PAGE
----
Imagine standing in front of a stove with two pots before you. The pot on the left contains liquid that has been boiling for about five hours. The pot on the right also contains liquid but the burner was never on, and as such, is room temperature. Six minutes ago, the fire was turned off on the boiling pot. When this happened the liquid started to cool, however, it continued to visibly be boiling for another four minutes. So currently, neither pot has a fire under it and the pot on the left hasn’t been visibly boiling for two minutes.
Imagine placing your right hand in the pot on the right and your left hand in the pot on the left. Do you expect to feel a difference?
Continuous is a new app for doing real app development on the iOS using C# and F# written by the same developer who wrote Calca. The cool thing about it is that it has access to the built in iOS frameworks, so the app can be used to build real iOS apps right from your iPad1.
I don’t have much use for Continuous myself since I prefer to do my development in Swift, but I am excited to see more apps like this hit the App Store. Apps like Continuous and Pythonista (which also has access to iOS frameworks, this time in Python) show that there is a market for this type of app. People want to be able to use their iPads for development.
These apps show that it is possible to have a good IDE running on iOS2.
- I listened to a podcast a few years back where the developer of Calca mentioned that the app was written in C#. I remember thinking it was a weird language choice at the time, but I have since learned that it is a relatively popular language to do iOS development in. Plus, I can’t argue with the results: Calca is an incredible app. ↩
- One of the things Apple did with Xcode 8 was make the app take up a lot less disk space. It later occurred to me that part of the motivation for that could be to get it running on devices that don’t have as much storage space as most Macs. You know, like an iPad? ↩
RadarScope 3.1 is out today. There are a few small fixes1, but the big change is that RadarScope Pro is now an auto-renewing subscription. Switching to auto-renewing is good for everyone: customers will be able to more easily restore across devices and we will get an extra 15% commission when a user has been subscribed for more than a year.
Most apps are not able to take advantage of the new auto-renewing subscription policy changes until iOS 10 launches this fall, but weather apps are a special case and are able to use them now.
If you don’t want to automatically renew, you can subscribe and then go to your subscription settings and unsubscribe. You will still be able to use the subscription for the year it was purchased for.
- My favorite is the new selected appearance of buttons on the map. ↩
Joe Groff put together a proposal to import any Objective-C interfaces that use
id to Swift as
Any instead of
AnyObject. This would basically allow Objective-C types to be bridged as value types more easily in Swift (and vice-versa).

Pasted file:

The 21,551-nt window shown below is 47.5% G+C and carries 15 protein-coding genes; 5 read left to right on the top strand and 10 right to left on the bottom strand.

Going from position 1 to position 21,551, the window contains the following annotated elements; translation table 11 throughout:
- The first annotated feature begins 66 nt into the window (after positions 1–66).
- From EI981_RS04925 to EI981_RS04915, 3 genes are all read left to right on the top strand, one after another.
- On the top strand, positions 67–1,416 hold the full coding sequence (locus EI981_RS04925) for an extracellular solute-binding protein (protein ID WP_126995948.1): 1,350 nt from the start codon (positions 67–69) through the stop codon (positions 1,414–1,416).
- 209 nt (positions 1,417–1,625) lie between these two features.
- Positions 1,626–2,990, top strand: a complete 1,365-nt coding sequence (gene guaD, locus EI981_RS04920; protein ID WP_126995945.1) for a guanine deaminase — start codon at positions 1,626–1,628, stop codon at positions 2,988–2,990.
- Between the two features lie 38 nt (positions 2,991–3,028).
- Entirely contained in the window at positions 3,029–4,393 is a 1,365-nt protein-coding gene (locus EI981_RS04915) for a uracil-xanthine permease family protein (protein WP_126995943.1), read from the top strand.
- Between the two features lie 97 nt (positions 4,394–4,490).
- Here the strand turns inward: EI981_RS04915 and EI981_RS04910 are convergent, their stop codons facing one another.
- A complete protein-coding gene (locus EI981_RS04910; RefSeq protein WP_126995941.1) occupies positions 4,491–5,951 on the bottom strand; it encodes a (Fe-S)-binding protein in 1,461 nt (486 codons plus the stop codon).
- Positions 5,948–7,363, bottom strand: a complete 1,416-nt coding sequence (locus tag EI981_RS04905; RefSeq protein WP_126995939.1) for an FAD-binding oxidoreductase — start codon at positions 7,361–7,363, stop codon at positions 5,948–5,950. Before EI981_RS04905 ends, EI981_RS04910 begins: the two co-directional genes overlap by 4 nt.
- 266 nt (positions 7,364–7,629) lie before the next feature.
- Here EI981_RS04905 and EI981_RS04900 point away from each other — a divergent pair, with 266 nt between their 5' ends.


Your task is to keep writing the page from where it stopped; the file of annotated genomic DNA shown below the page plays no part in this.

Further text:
The part that caught my attention the most was this.
Bridged value types with established bridging behavior, such as
Set, etc., should continue to bridge to instances of their corresponding idiomatic Cocoa classes, using the existing internal
_ObjectiveCBridgeableprotocol. The set of bridged types can be extended in the Swift implementation (and hopefully, eventually, by third parties too) by adding conformances to that protocol.
I am pretty excited about the idea of being able to bridge our own value types to different Objective-C representations. We are using Swift for all of our new code at WDT, but not all of our clients are. We have frameworks that both us and clients use that we are currently rewriting in Swift; but we cannot take complete advantage of Swift’s feature set because our framework needs to work in Objective-C too1.
I did a quick test and having our own value types conform to
_ObjectiveCBridgeable does let me transition them to Objective-C
NSObject subclasses automatically, but Joe warned me that using it could lead to bugs because the compiler is expecting a closed set up types to conform to that protocol.
The last official news that we heard on this subject was a proposal to open up the
_ObjectiveCBridgeable protocol being deferred from Swift 3. This new proposal does not include opening that protocol up yet, but it is a step in that direction.
Update 7/6: This proposal is in review here.
So basically no public
Justin Williams put together a list of what platform macros from
TargetConditions.h trigger each specific platform. The results are a mess. The worst one is that
TARGET_OS_MAC will target all of Apple’s platforms (macOS, iOS, watchOS, & tvOS) and
TARGET_OS_IPHONE is everything except macOS.
This is one of the most underrated improvements in Swift. Instead of
#if TARGET_OS_IPHONE // iOS code #else // macOS code #endif
we can use something more like
#if os(macOS) // macOS code #endif
The nice thing here that you don’t have to worry about if you are running on the simulator or not1.
Even better, starting with Swift 3 you can check for the existence of a framework. This is useful for frameworks that are supported on multiple platforms.
#if canImport(UIKit) // iOS, tvOS, & watchOS import UIKit let color: UIColor #elseif canImport(AppKit) // macOS import AppKit let color: NSColor #endif
These are small improvements, but they make writing code that runs on multiple platforms a lot easier.
- There is a separate check you can still make if you need to know that. ↩